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Marquette Wire

Pitchfork Music Festival: Day Three Recap

Palm+performs+at+Pitchforks+Blue+Stage
Photo by Keifer Russell
Palm performs at Pitchfork’s Blue Stage

Day Three was bittersweet for many Pitchfork goers, ecstatic about seeing some of their favorite artists, but also down about the festival being over which went by so quickly. Here’s our recap of the final day of an incredible weekend of live music. 

Palm

Being the first act of Day Three, Palm had a patient crowd eagerly waiting at the Blue stage for their set to begin. After their cancellation on Day Two, it was an uplifting moment to see that the festival rescheduled their show. With Palm in the process of retiring, this would be one of their last performances ever.

Palm’s drummer had a setup that was entirely different from others at the festival, a full drum kit equipped with an electronic drum pad which is truly the backbone of their art-rock sound. They are known for being unconventional, which was showcased on stage, an intriguing sound that is rare to come by in terms of the art-rock scene. It’s unfortunate that they will be retiring, but hopefully this opens new doors for the band’s members. – Sofía Cortés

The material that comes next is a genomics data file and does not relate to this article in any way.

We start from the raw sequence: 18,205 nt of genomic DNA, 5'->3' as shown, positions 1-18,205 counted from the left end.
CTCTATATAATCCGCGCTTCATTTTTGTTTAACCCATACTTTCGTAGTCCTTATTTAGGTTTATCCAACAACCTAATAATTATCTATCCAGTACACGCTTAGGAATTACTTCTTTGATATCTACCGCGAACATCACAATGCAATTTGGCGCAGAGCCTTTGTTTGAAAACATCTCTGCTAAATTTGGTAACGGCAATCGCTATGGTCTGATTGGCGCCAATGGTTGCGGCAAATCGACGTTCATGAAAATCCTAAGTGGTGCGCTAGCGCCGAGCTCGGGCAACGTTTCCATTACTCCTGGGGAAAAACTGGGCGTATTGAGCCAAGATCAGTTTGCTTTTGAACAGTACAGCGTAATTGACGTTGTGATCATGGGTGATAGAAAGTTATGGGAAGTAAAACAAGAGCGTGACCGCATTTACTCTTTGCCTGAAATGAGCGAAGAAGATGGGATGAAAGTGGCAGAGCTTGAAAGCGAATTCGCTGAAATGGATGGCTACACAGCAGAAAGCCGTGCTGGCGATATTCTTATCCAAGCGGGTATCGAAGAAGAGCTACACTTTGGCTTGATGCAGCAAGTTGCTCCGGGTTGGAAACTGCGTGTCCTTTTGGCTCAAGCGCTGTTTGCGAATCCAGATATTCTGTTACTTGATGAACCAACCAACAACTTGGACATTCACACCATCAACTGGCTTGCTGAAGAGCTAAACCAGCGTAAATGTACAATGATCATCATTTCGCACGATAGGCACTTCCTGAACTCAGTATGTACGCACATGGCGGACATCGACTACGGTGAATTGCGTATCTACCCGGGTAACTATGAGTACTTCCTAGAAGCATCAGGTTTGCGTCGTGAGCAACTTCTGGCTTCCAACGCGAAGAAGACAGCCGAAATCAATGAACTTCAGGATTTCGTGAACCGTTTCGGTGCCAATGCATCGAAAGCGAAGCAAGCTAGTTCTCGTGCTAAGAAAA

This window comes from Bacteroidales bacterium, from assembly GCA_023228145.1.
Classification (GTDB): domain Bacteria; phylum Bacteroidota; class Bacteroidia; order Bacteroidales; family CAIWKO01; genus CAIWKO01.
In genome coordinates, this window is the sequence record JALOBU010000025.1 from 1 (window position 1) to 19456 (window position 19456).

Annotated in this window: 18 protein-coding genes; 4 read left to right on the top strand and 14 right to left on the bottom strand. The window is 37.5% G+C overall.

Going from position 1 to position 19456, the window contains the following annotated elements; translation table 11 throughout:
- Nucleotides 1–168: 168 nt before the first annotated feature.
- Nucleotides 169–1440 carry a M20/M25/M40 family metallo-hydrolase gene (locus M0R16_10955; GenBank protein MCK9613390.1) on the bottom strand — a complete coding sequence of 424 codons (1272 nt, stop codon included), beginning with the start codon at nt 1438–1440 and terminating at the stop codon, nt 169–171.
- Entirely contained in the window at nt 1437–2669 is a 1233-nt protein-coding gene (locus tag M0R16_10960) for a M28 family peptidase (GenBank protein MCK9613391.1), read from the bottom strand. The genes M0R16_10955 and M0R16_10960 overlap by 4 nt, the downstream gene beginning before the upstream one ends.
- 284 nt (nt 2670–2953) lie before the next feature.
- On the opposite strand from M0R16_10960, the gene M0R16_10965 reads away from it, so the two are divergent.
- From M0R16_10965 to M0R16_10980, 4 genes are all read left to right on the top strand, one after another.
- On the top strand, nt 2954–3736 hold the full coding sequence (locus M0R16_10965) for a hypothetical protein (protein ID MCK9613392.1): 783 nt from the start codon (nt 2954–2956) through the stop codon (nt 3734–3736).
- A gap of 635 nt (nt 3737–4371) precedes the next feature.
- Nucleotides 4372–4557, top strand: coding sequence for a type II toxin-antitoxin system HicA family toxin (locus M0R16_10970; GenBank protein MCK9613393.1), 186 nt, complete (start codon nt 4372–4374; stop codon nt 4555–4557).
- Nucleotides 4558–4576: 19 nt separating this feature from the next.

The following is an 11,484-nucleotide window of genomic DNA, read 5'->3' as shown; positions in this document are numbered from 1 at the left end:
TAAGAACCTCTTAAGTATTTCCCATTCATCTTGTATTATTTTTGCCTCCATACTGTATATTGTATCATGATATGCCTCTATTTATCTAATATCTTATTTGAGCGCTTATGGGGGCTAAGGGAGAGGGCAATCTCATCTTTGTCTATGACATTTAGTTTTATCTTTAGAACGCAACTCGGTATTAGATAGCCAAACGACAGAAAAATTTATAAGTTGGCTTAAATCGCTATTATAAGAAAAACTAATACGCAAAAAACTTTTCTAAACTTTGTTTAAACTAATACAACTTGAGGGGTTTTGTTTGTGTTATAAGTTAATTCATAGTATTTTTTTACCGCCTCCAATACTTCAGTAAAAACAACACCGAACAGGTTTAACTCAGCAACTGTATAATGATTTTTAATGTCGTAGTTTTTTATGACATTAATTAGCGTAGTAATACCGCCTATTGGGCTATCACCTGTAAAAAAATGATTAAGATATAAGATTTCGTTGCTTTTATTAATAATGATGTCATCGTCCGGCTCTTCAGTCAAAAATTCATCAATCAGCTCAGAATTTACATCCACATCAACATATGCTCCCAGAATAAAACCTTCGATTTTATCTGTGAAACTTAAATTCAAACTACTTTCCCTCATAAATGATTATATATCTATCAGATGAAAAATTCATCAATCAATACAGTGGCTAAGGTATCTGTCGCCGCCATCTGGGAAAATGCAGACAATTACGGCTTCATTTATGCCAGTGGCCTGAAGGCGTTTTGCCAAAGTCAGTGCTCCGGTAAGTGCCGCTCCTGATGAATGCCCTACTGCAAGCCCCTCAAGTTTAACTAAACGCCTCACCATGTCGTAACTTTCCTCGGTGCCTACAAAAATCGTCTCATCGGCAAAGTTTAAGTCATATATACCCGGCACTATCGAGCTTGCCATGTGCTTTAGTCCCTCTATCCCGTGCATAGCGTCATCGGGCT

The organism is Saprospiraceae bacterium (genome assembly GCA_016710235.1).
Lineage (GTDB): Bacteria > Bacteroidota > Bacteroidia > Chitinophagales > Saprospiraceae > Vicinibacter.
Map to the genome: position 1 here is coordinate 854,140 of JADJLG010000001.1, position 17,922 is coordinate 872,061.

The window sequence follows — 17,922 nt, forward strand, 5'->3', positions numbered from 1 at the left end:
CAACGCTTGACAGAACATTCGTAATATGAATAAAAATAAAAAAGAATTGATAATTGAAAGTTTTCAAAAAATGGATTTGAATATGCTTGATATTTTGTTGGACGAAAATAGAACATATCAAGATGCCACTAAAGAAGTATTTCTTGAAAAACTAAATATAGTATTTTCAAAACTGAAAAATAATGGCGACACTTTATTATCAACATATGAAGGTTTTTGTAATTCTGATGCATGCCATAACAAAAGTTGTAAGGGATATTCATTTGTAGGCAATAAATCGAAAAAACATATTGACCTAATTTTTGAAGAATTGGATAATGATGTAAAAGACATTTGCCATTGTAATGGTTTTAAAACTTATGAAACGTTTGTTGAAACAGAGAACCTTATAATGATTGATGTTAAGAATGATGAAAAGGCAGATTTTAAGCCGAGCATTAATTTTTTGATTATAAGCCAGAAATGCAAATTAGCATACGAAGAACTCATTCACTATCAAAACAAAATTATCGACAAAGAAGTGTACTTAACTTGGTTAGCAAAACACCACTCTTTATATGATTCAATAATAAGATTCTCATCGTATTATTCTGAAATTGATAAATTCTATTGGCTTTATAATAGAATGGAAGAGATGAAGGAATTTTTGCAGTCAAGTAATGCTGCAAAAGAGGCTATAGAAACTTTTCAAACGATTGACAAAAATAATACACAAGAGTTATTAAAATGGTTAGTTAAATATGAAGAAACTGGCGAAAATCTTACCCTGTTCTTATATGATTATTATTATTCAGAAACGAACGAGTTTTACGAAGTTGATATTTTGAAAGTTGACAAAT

Florist

Florist performs at Pitchfork’s Blue Stage (Photo by Keifer Russell)

Florist is an indie folk band from Brooklyn, who’s soft poetic sound left the crowd speechless. Lead singer Emily Sprague’s beautiful vocals paired with a soft guitar and drums leaves listeners dumbfounded by this band’s sound. Creative lyrics and song titles such as “Sci-Fi Silence” really makes this band unique in the indie folk scene. This was a crowd who just watched them take the stage, you couldn’t keep your eyes off of them. Although many Florist fans knew the words to most of their songs, it was one of those collective moments in which everyone stayed silent, purely appreciating and listening so very deeply to Sprague singing.

They performed a few new songs, one of them even being used in an upcoming movie that’s set to release next year. Towards the end of their set Sprague talked about vulnerability as she was getting ready to perform a song on her own, just her and her guitar while her bandmates stood quietly and watched. Her words remind people that it’s beautiful to be vulnerable. After their show was over, she handed the setlist to a longtime fan and one of the security guards at the stage mentioned that this has never been done at Pitchfork Music Festival. – Sofía Cortés

 

Jockstrap

Jockstrap performs at Pitchfork’s Red Stage (Photo by Sam Baughn)